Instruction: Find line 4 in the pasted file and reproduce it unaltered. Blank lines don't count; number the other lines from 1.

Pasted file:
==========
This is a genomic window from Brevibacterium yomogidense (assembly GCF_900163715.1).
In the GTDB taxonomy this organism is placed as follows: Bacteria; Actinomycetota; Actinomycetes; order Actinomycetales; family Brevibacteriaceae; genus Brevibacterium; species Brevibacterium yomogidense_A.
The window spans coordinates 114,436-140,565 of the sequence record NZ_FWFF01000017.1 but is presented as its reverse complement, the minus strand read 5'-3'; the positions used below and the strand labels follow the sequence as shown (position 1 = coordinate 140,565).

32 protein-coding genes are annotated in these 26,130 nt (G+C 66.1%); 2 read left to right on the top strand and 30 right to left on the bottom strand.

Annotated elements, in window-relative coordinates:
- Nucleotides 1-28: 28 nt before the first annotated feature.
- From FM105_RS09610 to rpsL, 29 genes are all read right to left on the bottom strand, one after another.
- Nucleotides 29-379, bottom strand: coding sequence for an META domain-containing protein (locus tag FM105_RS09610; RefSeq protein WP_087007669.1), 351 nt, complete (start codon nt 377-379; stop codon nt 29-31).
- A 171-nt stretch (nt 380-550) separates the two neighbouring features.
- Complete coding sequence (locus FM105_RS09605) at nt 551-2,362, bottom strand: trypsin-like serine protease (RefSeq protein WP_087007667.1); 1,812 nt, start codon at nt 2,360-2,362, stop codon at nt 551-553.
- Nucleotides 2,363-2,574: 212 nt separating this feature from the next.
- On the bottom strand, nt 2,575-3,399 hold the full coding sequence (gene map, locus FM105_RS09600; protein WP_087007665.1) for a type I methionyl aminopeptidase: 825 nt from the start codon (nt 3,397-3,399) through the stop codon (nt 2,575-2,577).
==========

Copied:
32 protein-coding genes are annotated in these 26,130 nt (G+C 66.1%); 2 read left to right on the top strand and 30 right to left on the bottom strand.